Ross Bleckner was interviewed by Robert Enright and Meeka Walsh at the Friedrich Petzel Gallery in New York on June 14, 2019. “Pharmaceutria” was on exhibition there from April 24 to June 15, 2019. “Ross Bleckner” will be on exhibition at Paul Petro Contemporary Art in Toronto from November 15 to December 21, 2019.
ROSS BLECKNER: Aging is freaking me out. I’m serious. It was not a surprise, but it played a lot into these paintings. I had the idea that I should leave the city for a while and rethink things and do a body of work that’s about mortality and life and the situation that we live in, and that’s unlike the cartoony, very pop art paintings that I see in the art world all around me. It’s almost like everything has to be visible for an instant at an art fair. I want to do the opposite of that, make paintings that deal with the way your mind works, not a style of painting necessarily but the way consciousness works, which is that it goes off in many different directions. It is dark and it’s light; it’s lyrical, it’s serious and melancholic. It’s not just a way of finding a strategy to make formal marks or make paintings that look good. That also should be something that they do, but that’s just one of the functions. But the beauty in them is a subterfuge to bring you in to what I feel is a more complex narrative.
BORDER CROSSINGS: Beauty is the seduction? That’s how you seduce the viewer into the apprehension of the work?
Yes. I’ve always had an anxiety about the difference between the bigness of ego and the dissolution of ego. I want my paintings to be more about its dissolution into this ethereal and ineffable ‘other’ space. But I also want them to be a body of strong paintings that say something and that have an identity. But I don’t know what my identity is.
But of the painters of your generation, you have been able to develop a pictorial language that seems entirely your own. And it has a lot to do with the tension between spectral dissolution and then the appearance of something. Was a lot of that strategic in the way you made pictures?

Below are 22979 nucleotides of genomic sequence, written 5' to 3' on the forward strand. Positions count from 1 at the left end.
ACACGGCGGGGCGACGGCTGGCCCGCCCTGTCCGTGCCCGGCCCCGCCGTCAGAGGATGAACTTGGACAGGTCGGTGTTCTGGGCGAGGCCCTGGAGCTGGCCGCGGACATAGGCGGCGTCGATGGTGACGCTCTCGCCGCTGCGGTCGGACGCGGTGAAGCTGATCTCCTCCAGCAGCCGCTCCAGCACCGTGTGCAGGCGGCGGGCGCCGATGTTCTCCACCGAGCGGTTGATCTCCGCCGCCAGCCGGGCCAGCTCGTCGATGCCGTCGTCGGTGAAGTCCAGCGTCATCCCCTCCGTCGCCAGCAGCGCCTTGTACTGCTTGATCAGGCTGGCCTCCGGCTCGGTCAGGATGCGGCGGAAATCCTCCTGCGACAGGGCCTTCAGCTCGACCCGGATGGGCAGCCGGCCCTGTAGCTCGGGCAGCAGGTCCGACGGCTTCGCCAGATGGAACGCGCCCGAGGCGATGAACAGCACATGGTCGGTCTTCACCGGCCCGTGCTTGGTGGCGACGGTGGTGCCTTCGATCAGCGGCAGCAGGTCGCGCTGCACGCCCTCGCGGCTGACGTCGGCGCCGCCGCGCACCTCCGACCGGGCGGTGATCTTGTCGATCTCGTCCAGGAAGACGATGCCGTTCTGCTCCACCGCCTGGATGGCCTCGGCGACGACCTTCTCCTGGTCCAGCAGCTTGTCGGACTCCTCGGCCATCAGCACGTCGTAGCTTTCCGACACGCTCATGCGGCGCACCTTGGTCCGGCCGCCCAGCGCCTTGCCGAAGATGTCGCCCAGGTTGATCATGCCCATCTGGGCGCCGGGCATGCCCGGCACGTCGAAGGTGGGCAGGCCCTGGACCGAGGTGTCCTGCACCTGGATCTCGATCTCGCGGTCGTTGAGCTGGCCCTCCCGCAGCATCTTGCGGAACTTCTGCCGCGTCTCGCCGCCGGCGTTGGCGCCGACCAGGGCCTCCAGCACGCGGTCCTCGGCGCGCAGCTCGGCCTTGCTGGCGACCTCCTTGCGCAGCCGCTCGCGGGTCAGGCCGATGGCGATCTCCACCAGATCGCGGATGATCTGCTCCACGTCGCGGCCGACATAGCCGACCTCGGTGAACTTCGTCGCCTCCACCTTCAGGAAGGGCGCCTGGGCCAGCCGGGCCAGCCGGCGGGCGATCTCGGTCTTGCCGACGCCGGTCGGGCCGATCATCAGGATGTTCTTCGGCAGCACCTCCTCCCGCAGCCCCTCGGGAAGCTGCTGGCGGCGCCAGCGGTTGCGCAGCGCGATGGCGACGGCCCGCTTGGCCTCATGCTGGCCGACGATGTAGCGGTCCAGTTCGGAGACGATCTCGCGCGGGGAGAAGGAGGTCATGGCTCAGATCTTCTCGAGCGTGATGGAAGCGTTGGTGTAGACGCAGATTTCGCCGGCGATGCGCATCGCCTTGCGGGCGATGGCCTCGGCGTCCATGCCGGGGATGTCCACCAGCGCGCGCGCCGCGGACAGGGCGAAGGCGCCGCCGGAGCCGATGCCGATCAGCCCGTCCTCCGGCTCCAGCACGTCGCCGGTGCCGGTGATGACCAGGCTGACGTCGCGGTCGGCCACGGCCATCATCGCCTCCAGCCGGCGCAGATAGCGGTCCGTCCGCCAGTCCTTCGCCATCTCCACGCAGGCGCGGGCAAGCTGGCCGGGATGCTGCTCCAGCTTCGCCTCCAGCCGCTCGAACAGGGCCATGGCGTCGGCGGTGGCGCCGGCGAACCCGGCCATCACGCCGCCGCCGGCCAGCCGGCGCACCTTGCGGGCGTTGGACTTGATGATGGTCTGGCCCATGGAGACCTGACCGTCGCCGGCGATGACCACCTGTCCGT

No, it wasn’t. I see a lot of paintings that I think are terrific, but to me they look like the layering of strategies to make a terrific painting. Especially now, where you start with, let’s say, a printed background and you get some images from Photoshop, and then maybe you spray on something. And on top of all of that you create a drop shadow. That is a pop culture-oriented modality that you see very often. My problem with it is that I couldn’t care less about pop culture.
But you had an early interest in the tropes of Op Art.
It’s the way perception works and I still have an interest in that aspect. That has to do with what I was saying before about the ineffable. It’s the space in consciousness where something makes sense to the eye and then dissolves and it does both those things simultaneously. An image is there and fades right in front of you and you can’t quite locate what’s going on. What I felt I was bringing to the idea of perception wasn’t the pop culture thing; it was actually the science thing. When I looked at a lot of Op Art, I was trying to give it some reason to be other than just being art for art’s sake. So, for me, it was connected to science and perception, but the problem was it was very mechanical.
The story goes that you were 15 when you saw the “Responsive Eye” at MoMA in 1965 on a school trip and were knocked out by it. That show included Bridget Riley, Victor Vasarely and a beautiful stripe painting by Morris Louis called Number 33 that must have hit your optic nerve.
That’s what it did. The idea that things can hit your optic nerve is a foil for their going deeper into your body. So your relationship with the painting isn’t in you and it isn’t in the painting. It starts to become a circular space between you and the painting based on vibratory energy. That’s what fascinated me then and I am still fascinated by the idea that painting can actually have a vibratory energy.